"It depends crucially on Australian workers, who must continue to adapt and change and win for themselves the increasing incomes that are within their grasp."

Complaining about the slow pace at which enterprise bargains have been ratified, the PM points to the fact that 800 agreements covering three quarters of a million employees have been ratified, i.e. the average size of those firms is 920 employees. Hardly the small to medium sized business the PM is talking bout.

Throughout the speech the tone is for change. In the public debate both before and after the speech, the discussion is about change. Given Keating's record, I think we must expect real change to the IR system in Australia, probably along the lines set forth, not in the speech per se, but in the surrounding sound and fury.

If real change is to happen, then s.134(C) must go or be emasculated in some way as to render it harmless, and recognise as Keating clearly does, that if small to medium business is to be the motor of the economy, then union involvement in that sector (which is negligible today in terms of union membership) cannot be allowed to impede the motor from running. That's the message and that message has really got the 'Club' upset.

The next area I want to touch on is the terms of the deal that will be done which will enable Keating to make the IR reforms he says he wants to.

Again, an understanding of how the labour movement works is useful to grasp here as well.

A long time ago now, Charlie Oliver, the legendary AWU strongman, explained to me that his business was the same as GJ Coles---cash and carry, nothing for nothing and not much credit.

The Liberals of course are operating a Georges, in the age of Woolworths.

From discussions I've had since Keating's speech with senior union people, two things are very clear:

(1) Keating is going to remove the unions' exclusive rights under s.134; and
(2) there are a number of "quids", "pros" and "quos" attached to this proposal.

Firstly, there is no doubt that ss.45D & 45E of the Trade Practices Act are scheduled to go. I think it is hard to see how this can be prevented, and further, I think that if we get rid of the unions' exclusivity it is a fair trade. I say that because today, even the most club-footed union official is too deft to put himself in breach of 45D or 45E.

Secondly, Keating has undertaken to legislate for a "right to strike". This is of course said without any tongue in cheek, although it should have been--- this is the Labor Government that got the Victorian Supreme Court to lay down that there is no right to strike in the Airline Pilots Dispute (1989). One could say it is appropriate that having determined no such right existed, now they are going to confer it.

Again, I don't see this as being a very big deal at all. Despite the law, (and anyone with any knowledge of the area knew there was no right to strike) everyone believes that there is a right to strike---and most importantly, support the right to strike.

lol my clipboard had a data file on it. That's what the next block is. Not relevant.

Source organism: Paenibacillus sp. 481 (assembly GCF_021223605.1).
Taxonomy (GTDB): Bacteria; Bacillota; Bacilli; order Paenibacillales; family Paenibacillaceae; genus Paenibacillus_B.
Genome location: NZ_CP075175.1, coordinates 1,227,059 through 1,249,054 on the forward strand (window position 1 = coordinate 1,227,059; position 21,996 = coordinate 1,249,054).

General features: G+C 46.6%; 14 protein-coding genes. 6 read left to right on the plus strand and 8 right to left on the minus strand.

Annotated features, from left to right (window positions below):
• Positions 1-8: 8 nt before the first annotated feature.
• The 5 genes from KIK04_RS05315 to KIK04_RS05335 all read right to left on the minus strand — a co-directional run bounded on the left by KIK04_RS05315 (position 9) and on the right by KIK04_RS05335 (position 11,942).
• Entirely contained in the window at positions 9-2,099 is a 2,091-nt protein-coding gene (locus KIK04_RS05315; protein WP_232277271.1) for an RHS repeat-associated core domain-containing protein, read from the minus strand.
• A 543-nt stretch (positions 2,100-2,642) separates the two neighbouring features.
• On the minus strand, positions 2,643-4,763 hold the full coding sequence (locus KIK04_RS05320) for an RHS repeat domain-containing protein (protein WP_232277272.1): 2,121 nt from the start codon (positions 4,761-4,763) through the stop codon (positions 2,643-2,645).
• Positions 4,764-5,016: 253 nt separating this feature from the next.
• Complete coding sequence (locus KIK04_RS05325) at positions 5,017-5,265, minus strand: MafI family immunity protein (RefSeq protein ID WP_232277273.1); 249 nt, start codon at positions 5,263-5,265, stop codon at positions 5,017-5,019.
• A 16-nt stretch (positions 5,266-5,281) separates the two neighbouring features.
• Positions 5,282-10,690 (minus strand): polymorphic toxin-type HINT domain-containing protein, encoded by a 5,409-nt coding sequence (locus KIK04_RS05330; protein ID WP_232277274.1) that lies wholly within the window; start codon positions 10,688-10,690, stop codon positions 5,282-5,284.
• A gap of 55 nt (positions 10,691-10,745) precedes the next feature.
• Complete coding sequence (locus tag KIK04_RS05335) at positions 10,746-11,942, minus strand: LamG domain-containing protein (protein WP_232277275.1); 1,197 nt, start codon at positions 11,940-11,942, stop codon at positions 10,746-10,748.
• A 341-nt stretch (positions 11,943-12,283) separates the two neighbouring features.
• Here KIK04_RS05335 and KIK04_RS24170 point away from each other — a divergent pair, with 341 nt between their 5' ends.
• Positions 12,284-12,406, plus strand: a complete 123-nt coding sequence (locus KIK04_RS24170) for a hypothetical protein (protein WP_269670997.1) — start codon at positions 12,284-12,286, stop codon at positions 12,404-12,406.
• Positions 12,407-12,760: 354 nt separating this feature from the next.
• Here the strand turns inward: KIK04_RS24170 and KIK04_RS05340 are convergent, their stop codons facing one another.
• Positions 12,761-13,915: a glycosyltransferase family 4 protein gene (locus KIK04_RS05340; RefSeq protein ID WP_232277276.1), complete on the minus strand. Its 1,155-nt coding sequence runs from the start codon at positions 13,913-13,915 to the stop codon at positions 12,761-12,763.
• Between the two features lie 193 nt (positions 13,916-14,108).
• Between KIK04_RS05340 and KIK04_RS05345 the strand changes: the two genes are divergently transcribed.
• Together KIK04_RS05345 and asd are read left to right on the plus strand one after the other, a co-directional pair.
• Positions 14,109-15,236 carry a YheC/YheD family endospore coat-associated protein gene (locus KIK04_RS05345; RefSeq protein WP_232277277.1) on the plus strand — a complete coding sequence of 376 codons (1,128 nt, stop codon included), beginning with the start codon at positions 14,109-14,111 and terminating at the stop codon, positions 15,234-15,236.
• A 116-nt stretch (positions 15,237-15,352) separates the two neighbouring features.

Now for those two issues the Keating package includes a couple of beauties. Let's look at the main points:

(1) removal of the exclusivity of union representation;
(2) the winding up of the Trade Union Training Authority;
(3) the winding up of WorkCare Australia;
(4) the 'right to strike'; and
(5) removal of ss.45D & E.

When I put it to a very senior union official recently that they weren't doing very well out of this deal, his reply said it all: "What do you want me do, start campaigning for John Hewson?"

The final issue I want to address is why is all of this happening now?

Within the Labour movement there has always been a division between the industrial, i.e. union side and the political side of the party.

This divide has always carried with it substantial status differences reflecting the founding role of the unions in the ALP. It also reflects the belief union officials have that they are the more pure representatives of the workers than are the compromised and careerist politicians.

Of course the rules of the ALP reflect this as well, generally giving about 60% of voting rights to affiliated unions and the remaining 40 to Branch members.

Another key area of division is the constant call by union delegates for the Parliamentarians to pay an increased proportion of their salary back to the Party which enabled them to earn their exalted salaries.

As we can all understand, Labor politicians, being merely human, find all this patronising and insulting nonsense fairly hard to take. But they have had to take it for years, largely because, no matter which measure you chose to use, the trade unions had been a lot more successful than the ALP.

Up until the 1980s that was.

If we simply look at what has happened at a federal level during the period of Labor's ascendancy, the role of the ACTU and of the union movement generally, has been enormously empowered.

There are union officials on every Board from the Reserve Bank down. Through the Accord process, the unions are equal partners in Government. Legislation has been re-written to facilitate union amalgamations.